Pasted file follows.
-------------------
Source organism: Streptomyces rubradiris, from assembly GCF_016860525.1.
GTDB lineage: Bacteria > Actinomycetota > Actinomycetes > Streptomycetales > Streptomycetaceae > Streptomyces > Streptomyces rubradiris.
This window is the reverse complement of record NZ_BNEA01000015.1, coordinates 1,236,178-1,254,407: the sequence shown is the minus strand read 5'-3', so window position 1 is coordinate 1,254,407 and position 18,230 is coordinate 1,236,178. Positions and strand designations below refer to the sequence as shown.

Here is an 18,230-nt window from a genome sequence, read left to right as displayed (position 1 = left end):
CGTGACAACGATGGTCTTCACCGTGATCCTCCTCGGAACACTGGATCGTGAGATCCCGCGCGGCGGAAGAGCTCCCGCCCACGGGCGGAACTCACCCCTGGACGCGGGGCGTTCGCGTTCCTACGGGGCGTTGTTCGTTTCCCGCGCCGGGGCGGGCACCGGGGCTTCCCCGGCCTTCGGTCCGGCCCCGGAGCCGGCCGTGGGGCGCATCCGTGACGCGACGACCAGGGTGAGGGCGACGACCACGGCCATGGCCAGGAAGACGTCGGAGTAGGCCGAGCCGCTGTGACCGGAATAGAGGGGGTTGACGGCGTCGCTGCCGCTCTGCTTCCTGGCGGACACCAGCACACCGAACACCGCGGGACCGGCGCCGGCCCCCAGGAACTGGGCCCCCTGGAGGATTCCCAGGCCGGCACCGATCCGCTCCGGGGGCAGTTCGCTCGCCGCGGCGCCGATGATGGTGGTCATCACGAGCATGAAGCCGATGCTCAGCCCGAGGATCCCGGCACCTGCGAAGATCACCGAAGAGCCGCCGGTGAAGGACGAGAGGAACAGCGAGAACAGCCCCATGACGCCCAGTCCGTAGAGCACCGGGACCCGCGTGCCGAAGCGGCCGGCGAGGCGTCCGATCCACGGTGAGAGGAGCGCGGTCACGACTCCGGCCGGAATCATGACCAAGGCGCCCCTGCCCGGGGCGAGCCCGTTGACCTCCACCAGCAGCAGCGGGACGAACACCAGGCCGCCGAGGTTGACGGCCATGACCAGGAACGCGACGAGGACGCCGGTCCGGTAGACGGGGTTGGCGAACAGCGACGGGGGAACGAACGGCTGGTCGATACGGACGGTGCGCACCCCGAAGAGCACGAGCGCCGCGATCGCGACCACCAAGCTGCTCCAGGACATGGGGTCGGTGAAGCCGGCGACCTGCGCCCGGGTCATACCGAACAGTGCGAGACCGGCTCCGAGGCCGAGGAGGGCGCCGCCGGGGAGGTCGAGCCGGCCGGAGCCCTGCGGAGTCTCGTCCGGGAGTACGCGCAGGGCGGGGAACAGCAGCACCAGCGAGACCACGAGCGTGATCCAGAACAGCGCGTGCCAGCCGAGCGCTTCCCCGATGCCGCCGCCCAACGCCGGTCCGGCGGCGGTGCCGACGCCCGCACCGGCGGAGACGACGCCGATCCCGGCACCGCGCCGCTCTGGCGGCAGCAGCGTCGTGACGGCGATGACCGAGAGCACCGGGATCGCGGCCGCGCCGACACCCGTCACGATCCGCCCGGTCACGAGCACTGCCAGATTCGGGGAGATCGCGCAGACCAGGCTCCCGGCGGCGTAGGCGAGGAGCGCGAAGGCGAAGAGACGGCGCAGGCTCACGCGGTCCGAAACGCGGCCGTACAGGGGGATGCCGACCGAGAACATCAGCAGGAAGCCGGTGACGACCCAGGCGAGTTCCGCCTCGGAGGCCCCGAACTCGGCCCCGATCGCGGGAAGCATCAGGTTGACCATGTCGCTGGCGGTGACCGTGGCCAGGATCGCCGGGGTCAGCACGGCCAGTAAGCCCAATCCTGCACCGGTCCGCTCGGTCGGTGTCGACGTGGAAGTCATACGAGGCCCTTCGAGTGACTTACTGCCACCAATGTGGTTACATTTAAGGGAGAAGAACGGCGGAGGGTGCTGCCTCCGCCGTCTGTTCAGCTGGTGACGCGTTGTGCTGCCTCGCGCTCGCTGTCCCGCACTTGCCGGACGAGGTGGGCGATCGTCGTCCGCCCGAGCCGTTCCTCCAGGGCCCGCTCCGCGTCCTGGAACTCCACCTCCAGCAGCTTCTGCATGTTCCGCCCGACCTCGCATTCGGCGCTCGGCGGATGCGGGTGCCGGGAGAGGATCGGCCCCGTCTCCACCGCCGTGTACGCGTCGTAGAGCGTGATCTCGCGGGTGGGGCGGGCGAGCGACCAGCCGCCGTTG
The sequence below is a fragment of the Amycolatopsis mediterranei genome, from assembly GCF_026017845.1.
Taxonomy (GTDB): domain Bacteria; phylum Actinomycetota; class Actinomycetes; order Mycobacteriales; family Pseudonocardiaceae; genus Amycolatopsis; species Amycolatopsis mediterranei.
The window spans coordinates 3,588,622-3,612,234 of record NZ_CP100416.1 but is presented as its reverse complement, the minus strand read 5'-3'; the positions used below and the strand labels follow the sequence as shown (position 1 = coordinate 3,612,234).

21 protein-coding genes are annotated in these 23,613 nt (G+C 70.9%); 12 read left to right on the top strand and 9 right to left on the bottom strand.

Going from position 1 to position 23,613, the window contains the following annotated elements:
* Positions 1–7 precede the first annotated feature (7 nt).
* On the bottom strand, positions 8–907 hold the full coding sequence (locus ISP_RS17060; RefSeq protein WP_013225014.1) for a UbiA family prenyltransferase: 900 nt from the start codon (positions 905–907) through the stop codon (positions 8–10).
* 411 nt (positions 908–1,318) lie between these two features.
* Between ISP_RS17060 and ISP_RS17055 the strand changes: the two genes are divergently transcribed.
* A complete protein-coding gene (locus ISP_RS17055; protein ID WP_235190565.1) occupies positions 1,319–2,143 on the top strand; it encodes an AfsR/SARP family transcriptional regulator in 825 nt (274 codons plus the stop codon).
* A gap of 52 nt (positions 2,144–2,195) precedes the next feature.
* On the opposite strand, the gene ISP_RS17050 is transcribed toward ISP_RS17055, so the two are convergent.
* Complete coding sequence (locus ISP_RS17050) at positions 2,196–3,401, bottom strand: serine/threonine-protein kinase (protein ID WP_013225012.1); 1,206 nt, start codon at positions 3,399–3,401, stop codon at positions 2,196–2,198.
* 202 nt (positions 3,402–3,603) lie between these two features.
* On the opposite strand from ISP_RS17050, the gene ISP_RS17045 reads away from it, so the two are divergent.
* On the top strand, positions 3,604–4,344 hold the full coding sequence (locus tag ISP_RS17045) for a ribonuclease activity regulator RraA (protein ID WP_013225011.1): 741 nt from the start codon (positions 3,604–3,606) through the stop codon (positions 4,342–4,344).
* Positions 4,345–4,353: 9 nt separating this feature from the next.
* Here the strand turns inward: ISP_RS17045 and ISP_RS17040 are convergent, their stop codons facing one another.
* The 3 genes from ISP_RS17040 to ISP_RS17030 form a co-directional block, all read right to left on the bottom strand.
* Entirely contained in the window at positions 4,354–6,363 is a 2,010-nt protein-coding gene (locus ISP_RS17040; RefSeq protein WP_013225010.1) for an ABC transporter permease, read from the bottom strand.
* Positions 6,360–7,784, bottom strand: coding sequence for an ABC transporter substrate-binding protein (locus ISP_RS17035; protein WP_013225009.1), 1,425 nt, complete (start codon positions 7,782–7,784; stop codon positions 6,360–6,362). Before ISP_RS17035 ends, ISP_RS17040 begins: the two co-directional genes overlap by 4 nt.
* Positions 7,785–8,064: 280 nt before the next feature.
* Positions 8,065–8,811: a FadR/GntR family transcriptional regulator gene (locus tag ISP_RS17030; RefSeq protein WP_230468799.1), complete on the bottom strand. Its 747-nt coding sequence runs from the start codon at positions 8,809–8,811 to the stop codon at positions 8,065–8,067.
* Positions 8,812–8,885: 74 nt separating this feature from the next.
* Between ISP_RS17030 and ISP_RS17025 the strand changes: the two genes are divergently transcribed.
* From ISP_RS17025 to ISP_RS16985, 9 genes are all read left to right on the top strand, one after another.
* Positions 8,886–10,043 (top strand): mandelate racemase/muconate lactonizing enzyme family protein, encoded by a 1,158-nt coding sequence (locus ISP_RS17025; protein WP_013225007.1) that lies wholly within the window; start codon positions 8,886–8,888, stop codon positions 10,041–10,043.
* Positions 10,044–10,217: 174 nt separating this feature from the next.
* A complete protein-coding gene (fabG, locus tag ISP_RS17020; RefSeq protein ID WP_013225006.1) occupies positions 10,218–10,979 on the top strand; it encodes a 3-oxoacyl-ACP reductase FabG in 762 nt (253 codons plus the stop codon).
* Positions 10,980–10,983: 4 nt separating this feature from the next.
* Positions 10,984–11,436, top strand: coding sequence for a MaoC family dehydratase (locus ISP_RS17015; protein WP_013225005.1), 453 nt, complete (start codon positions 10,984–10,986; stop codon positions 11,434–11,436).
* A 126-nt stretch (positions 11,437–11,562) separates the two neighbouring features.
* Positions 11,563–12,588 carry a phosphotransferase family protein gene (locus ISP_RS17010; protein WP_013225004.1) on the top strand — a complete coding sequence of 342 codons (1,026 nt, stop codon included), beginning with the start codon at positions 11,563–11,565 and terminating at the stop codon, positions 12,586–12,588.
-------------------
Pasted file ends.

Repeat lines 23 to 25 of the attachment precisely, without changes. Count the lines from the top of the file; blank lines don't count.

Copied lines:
* Here the strand turns inward: ISP_RS17045 and ISP_RS17040 are convergent, their stop codons facing one another.
* The 3 genes from ISP_RS17040 to ISP_RS17030 form a co-directional block, all read right to left on the bottom strand.
* Entirely contained in the window at positions 4,354–6,363 is a 2,010-nt protein-coding gene (locus ISP_RS17040; RefSeq protein WP_013225010.1) for an ABC transporter permease, read from the bottom strand.